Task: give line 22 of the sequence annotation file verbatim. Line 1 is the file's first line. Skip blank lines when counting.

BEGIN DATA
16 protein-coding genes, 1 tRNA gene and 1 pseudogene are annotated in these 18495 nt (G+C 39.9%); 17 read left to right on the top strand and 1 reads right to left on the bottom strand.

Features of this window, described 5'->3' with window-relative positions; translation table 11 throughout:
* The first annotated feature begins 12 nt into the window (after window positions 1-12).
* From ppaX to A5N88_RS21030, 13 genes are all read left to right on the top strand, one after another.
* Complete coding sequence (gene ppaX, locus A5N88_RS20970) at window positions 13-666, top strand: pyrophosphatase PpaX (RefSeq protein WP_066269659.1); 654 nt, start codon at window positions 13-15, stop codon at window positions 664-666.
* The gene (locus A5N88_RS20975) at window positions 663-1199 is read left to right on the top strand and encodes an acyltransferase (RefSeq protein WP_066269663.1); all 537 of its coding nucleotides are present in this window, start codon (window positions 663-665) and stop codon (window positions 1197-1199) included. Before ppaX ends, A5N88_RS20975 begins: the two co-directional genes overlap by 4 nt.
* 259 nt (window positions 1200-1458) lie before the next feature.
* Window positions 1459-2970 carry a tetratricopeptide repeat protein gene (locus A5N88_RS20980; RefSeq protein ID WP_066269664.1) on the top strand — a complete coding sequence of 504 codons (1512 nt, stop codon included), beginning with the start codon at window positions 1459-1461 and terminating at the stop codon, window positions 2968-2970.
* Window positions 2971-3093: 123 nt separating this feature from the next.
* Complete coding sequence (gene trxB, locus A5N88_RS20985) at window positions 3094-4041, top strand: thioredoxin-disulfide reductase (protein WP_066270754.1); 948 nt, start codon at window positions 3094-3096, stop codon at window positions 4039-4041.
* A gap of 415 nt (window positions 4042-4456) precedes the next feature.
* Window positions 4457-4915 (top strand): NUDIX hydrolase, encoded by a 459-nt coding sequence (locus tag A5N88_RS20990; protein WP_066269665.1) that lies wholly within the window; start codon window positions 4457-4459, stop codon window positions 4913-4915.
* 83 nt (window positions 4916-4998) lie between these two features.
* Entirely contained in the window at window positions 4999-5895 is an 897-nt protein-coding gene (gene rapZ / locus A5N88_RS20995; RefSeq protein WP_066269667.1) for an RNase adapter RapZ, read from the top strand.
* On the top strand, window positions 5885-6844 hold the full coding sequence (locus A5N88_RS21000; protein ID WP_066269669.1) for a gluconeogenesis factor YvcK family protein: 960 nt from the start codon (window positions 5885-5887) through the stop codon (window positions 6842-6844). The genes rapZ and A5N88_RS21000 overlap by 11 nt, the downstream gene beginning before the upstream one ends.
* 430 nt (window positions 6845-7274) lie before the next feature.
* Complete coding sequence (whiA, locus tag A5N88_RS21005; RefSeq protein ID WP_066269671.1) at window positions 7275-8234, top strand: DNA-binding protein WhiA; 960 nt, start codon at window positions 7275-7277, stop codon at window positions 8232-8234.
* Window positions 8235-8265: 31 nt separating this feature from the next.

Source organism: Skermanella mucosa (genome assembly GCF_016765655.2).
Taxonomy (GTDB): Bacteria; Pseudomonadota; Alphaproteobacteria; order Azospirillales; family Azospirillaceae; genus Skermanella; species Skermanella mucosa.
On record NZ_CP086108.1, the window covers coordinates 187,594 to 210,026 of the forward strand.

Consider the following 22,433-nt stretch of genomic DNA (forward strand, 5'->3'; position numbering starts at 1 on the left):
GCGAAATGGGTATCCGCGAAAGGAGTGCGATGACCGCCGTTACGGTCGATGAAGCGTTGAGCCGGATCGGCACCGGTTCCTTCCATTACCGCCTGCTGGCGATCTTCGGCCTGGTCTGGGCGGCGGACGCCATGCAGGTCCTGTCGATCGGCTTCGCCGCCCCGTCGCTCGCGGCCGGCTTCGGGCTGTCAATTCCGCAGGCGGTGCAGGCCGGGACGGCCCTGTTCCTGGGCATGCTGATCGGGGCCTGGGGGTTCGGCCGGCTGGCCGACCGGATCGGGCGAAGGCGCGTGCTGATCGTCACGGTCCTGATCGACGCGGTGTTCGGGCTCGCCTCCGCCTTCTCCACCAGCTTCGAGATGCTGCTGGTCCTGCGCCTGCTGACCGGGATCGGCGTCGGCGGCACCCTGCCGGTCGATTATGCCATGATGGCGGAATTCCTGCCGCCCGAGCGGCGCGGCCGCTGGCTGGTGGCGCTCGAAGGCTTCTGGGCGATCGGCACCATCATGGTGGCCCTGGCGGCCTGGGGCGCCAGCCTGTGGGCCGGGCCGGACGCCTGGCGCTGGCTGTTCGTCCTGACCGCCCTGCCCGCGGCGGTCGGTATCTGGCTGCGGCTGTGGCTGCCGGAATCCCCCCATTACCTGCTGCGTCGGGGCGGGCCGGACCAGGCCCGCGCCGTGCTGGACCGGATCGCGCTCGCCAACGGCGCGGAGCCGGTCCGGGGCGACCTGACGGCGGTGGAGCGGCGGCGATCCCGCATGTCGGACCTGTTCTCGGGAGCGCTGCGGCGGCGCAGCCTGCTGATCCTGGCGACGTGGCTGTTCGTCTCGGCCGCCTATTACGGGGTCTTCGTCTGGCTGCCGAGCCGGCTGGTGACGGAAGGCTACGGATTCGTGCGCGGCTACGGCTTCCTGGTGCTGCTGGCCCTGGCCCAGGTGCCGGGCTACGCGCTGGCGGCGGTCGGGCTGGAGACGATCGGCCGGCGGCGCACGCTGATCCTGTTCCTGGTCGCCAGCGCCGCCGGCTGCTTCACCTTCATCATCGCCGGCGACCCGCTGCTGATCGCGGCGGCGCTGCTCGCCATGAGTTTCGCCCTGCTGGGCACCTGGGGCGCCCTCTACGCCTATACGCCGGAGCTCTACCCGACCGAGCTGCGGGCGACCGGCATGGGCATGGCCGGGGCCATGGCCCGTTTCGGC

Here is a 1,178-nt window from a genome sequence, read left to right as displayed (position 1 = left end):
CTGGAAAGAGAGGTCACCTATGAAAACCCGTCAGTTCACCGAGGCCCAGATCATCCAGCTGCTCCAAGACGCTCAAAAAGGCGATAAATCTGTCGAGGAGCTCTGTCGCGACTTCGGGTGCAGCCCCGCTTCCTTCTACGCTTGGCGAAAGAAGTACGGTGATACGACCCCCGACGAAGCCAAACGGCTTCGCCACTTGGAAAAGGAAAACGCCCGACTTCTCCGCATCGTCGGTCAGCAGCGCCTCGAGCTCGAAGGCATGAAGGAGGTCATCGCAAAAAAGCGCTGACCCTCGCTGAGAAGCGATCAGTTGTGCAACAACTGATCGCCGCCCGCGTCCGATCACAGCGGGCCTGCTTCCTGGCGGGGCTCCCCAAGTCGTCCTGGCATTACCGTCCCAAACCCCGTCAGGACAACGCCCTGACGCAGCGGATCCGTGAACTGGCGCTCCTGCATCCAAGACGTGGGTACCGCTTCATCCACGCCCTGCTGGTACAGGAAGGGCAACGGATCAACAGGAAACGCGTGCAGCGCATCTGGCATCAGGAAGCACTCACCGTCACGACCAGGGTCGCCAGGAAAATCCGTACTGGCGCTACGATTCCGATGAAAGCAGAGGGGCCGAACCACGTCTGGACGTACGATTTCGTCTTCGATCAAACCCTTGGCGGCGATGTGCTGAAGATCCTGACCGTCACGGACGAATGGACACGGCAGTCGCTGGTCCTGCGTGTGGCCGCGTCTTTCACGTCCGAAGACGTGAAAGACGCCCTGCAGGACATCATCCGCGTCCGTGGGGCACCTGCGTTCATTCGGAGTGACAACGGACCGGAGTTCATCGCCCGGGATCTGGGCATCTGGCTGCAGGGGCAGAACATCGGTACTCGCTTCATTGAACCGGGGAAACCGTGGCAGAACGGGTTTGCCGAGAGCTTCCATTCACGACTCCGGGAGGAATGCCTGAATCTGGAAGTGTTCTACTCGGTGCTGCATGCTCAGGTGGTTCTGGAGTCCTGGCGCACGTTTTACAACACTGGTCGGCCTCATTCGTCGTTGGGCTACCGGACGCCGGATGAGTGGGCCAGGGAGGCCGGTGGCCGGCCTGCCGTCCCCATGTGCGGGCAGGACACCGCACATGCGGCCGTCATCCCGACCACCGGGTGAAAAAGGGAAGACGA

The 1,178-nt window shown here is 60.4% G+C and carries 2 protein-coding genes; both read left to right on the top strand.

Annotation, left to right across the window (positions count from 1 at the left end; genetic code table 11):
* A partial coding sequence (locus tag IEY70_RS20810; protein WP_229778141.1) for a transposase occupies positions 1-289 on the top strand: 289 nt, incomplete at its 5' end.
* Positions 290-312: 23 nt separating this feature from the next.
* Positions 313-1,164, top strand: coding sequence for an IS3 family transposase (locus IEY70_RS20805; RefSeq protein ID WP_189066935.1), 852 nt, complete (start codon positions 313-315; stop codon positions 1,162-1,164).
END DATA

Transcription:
Consider the following 22,433-nt stretch of genomic DNA (forward strand, 5'->3'; position numbering starts at 1 on the left):